When you see my work it’s part of me you’re seeing – Photojournalist Abel Harris

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By Lakhram Bhagirat

French-American photographer Elliott Erwitt once said “Photography is an art of observation. It has little to do with the things you see and everything to do with the way you see them” and that is how photojournalist Abel Harris approaches his work.

For Abel, the opportunity to be behind the camera means more than he can express. He said that photography is an extension of himself and every time he composes an image, it is reflective of a part of him.

Photojournalist Abel Harris

The 19-year-old hails from the township of Bartica in the Cuyuni-Mazaruni Region and is attached to the Guyana Times/Evening News as a photojournalist/videographer.

Recounting his journey into the world of photography, Abel said that it was not a profession he even thought about while deciding on a career path.

The young man grew up in the diverse township with his family.

“My family wasn’t well off so mostly it was a struggle for me at the beginning, but regardless my parents were able to provide enough to support me while I grow up. I attended St John the Baptist Primary School in Bartica, after writing common entrance and I scored top 4 in Region 7, giving me the opportunity to attend St Roses High School,” he said.

For the Harris family, moving was a bit of a challenge because finding accommodation for them was hard, however, they were able to acquire a plot of land and built a house on the coast so that Abel could attend school.

“Everything was so different at first, the travelling, the people, the teachers. I struggled at first but I managed to get a grasp of everything after. Now while attending school, I had my first smartphone with a camera and I would find myself taking photos with my phone, random objects and random stuff. Eventually, I found myself liking this hobby and I always try to capture something that’s not been seen before. I never sat and think about a field I wanted to be into, I was just relying on the best to happen to me,” he added.

It was from then that he entered the world of photography and started to seriously contemplate a career in the field. He never attended any formal training classes, rather, whatever he knows about photography and the composition of images comes from trial and error and online videos.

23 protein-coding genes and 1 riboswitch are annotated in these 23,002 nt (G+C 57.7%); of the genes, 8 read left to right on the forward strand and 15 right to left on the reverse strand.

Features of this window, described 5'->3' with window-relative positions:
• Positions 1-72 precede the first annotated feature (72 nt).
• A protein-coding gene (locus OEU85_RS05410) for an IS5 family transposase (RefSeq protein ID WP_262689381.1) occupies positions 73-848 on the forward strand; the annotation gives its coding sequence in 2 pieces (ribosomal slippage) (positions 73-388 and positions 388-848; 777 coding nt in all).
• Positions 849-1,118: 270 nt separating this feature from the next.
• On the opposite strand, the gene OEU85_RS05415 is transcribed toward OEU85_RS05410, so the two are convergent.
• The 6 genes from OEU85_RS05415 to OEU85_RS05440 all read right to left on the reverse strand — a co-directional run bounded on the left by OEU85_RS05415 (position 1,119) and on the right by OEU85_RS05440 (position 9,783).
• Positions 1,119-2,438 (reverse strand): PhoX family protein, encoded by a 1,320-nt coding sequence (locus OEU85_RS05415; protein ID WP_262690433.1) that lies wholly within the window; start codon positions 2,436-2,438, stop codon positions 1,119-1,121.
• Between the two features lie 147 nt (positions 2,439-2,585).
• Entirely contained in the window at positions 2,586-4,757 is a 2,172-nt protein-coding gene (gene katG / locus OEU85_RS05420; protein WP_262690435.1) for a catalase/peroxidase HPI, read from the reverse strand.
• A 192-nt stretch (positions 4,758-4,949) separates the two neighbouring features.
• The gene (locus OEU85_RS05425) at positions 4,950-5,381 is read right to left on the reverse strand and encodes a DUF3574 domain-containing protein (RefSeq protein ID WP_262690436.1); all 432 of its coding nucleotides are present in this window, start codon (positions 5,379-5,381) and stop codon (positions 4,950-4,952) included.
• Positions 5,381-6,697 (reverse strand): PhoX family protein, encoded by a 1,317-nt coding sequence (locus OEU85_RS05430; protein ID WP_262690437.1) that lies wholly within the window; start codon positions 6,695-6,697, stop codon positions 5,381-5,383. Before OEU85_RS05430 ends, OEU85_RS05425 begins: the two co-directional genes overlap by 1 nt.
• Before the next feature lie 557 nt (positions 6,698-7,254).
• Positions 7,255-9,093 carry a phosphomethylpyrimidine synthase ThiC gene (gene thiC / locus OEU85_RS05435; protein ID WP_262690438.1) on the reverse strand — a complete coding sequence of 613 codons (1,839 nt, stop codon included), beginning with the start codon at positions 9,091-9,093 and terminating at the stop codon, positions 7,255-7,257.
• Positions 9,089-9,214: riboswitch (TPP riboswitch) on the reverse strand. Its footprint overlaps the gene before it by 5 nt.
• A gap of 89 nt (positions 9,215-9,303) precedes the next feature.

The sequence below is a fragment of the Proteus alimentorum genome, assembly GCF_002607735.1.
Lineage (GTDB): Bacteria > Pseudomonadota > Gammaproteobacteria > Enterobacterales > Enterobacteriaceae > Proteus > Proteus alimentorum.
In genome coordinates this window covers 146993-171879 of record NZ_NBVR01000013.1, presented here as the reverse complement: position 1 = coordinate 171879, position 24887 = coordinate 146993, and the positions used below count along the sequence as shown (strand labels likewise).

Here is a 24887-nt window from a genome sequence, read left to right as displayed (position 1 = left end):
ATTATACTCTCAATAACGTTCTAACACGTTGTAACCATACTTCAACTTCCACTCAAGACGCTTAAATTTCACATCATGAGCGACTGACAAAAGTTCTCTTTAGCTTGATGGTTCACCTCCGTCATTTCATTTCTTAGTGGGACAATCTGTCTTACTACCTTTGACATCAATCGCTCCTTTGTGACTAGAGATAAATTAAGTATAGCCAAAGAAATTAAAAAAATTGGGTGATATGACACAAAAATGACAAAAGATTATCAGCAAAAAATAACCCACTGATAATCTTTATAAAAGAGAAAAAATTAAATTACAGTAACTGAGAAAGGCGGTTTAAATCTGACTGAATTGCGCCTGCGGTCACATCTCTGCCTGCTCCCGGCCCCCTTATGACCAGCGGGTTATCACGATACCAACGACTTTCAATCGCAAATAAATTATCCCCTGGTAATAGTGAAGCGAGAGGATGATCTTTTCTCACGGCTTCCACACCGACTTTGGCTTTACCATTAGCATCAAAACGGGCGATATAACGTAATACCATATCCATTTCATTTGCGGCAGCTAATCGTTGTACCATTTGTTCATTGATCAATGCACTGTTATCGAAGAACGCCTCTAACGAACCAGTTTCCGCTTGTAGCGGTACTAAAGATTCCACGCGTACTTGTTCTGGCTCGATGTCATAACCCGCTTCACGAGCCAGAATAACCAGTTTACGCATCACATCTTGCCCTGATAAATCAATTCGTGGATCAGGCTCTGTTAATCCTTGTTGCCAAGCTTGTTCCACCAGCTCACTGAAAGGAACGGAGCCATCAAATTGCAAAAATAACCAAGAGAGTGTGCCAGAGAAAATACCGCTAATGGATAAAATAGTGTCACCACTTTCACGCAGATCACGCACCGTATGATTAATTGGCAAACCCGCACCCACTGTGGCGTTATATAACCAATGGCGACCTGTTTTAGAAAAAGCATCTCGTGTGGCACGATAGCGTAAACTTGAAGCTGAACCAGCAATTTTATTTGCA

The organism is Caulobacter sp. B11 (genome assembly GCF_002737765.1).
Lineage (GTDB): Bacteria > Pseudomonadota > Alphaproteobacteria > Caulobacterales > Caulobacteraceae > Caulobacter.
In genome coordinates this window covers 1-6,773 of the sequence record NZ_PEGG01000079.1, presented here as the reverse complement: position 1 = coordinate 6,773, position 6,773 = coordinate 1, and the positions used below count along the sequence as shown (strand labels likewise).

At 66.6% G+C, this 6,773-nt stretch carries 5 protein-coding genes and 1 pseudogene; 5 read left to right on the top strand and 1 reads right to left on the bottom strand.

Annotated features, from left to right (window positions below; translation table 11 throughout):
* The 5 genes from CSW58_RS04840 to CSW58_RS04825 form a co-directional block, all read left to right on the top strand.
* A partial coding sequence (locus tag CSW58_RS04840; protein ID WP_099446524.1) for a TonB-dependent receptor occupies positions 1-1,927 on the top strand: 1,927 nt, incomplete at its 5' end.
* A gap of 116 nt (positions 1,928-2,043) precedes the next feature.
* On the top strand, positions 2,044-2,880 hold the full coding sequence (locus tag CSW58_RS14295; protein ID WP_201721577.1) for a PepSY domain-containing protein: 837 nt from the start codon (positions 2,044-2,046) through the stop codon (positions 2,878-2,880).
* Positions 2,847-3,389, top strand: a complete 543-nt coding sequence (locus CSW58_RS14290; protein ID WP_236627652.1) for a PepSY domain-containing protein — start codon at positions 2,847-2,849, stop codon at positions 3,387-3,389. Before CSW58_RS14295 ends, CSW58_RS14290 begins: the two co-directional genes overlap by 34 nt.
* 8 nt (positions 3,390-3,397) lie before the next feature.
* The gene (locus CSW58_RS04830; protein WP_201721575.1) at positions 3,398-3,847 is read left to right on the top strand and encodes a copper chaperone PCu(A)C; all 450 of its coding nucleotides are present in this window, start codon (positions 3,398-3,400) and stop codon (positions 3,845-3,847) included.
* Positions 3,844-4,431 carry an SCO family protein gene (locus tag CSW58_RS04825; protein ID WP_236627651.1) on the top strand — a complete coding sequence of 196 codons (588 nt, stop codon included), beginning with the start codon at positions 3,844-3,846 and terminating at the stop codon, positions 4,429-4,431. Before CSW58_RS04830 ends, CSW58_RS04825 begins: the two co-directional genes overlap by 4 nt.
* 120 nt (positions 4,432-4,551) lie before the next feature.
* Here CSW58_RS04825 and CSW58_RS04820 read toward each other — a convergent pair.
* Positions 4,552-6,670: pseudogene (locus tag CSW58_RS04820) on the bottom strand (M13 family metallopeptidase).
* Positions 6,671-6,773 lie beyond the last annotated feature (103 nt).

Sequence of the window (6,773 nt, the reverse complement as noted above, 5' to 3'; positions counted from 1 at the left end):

Additionally, during his start-up days, Abel would accompany professional photographers and observe techniques and style of shooting. It was from them that he learnt the most about image composition, camera settings, lighting and other functions to better enhance his skills.

Abel does not limit himself when it comes to his photography style. He experiments with all types of photography whether it is landscape or portrait.

“Being a photographer means everything to me because I’m able to show the world art through a lens and it’s literally part of me. So, when you see my work it’s part of me you’re seeing. Plus, it’s my main source of income as well as my profession, so it means merely everything to me. I believe that there is no best photographer because literally everyone has their style and major different types of photography but one of the challenges is being able be recognised for the work you do.”

The world of photography is extremely expensive and in Guyana photo equipment is not readily available. Abel, like many photographers, would have to import gears and one of the things that affects them is the cost to import those critical gears.

“Most gears you’d have to import or order online when you’d pay another fortune to clear that gear. Also staying creative in your field of art is somewhat a struggle because you eventually and temporarily run out of ideas and inspiration.

“Some of the best moments in my profession is being recognised from other seasoned photographers, then being able to identify my work and being able to give me critiques to improve my work has been some of the best moments. Also covering different important events in Guyana are all favourite memories of mine.”

For Abel, while he enjoys the work of many photographers, he looks up to presidential photographer Latchman Singh not just because of his impeccable work but for his willingness to give pointers and teach others.

“My advice to young people who have thoughts of getting into my field, try photography as a hobby, see if you enjoy photography, because photography is like art, it takes time to perfect.”